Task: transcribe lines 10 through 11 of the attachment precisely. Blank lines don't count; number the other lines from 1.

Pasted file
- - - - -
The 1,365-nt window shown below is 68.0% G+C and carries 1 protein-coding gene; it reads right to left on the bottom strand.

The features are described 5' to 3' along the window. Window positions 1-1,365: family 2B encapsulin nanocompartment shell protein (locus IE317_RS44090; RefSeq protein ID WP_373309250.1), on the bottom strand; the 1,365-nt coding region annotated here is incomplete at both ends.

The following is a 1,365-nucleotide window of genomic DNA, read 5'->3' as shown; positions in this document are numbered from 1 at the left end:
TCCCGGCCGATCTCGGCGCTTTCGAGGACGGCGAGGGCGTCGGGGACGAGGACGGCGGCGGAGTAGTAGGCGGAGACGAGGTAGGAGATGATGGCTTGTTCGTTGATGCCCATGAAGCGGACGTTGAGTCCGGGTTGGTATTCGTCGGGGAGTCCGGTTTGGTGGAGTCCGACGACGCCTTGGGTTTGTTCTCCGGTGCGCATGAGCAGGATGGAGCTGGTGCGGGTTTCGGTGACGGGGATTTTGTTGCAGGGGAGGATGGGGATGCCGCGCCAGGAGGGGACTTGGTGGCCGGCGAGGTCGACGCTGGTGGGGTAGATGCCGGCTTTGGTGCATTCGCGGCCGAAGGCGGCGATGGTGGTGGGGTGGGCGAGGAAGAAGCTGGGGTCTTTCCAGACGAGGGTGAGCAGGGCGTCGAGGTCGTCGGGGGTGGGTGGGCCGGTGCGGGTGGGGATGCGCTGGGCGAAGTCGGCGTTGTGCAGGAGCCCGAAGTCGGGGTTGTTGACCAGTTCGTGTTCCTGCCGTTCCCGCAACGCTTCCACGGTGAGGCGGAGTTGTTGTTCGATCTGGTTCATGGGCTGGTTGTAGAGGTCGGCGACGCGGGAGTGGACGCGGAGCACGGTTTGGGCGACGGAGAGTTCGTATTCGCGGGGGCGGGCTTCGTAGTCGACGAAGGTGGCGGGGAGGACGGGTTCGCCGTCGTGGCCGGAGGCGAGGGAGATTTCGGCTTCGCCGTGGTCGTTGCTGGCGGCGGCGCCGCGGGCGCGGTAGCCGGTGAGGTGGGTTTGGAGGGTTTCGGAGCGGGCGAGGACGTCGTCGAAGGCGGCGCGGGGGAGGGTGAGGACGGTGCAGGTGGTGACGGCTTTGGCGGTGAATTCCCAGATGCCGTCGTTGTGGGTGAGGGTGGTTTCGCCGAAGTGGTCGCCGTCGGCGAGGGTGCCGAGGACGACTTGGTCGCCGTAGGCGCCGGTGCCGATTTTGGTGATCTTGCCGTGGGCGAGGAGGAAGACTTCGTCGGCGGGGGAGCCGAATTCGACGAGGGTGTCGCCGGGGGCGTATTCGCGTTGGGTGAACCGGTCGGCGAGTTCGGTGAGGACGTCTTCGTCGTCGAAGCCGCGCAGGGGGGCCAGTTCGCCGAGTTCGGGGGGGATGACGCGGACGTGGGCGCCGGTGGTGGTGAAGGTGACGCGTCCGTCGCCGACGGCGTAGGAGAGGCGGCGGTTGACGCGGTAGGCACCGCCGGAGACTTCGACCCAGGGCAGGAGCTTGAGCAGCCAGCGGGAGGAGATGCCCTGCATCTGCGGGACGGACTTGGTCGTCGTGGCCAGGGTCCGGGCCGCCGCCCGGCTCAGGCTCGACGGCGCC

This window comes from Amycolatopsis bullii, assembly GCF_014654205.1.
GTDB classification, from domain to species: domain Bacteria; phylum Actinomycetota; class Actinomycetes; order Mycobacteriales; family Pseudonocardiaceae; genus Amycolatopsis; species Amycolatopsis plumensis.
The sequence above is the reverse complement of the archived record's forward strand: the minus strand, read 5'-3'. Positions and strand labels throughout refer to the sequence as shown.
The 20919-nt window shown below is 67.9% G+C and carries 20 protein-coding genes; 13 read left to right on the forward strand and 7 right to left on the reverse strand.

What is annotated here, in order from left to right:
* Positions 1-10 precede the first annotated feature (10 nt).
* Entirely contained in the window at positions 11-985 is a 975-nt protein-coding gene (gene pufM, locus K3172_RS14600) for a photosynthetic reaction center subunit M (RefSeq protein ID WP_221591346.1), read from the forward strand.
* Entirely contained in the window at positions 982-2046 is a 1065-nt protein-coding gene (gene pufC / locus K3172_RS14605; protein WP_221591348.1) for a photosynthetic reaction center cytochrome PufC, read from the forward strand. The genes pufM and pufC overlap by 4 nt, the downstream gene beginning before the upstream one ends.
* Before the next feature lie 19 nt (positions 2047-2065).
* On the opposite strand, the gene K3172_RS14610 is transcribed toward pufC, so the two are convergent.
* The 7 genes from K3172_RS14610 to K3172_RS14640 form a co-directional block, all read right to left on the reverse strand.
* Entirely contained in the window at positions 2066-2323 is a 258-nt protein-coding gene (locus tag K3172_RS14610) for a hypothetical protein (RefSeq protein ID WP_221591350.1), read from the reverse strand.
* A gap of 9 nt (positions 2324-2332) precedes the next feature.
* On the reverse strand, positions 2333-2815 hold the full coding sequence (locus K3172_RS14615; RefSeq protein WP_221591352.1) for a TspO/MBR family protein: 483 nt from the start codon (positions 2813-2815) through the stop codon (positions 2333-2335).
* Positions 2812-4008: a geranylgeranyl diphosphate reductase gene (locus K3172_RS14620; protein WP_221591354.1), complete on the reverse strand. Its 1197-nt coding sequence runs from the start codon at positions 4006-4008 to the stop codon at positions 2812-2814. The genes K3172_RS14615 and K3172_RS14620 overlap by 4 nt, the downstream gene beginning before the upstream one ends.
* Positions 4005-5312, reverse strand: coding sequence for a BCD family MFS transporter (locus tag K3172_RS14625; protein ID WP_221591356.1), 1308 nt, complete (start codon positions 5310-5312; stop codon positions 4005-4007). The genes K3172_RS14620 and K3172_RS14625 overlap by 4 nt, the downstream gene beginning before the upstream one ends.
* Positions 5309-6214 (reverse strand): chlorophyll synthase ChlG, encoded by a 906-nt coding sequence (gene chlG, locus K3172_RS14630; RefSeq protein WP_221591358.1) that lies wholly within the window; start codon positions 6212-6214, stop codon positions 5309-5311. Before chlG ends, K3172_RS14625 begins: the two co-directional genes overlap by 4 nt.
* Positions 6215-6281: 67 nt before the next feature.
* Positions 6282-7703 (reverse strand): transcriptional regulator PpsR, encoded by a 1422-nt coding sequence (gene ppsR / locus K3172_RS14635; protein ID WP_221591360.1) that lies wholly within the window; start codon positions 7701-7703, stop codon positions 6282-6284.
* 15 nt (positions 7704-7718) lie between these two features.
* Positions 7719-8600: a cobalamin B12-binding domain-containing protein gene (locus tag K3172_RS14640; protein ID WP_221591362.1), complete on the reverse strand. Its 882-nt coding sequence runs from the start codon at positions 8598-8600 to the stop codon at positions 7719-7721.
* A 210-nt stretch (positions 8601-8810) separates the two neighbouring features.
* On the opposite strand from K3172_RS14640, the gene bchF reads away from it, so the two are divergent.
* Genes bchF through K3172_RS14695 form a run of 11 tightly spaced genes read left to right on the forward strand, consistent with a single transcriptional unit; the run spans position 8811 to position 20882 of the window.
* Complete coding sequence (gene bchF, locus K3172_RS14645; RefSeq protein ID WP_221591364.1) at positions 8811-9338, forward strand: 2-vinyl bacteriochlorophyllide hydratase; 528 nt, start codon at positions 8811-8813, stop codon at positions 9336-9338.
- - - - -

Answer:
* Positions 1-10 precede the first annotated feature (10 nt).
* Entirely contained in the window at positions 11-985 is a 975-nt protein-coding gene (gene pufM, locus K3172_RS14600) for a photosynthetic reaction center subunit M (RefSeq protein ID WP_221591346.1), read from the forward strand.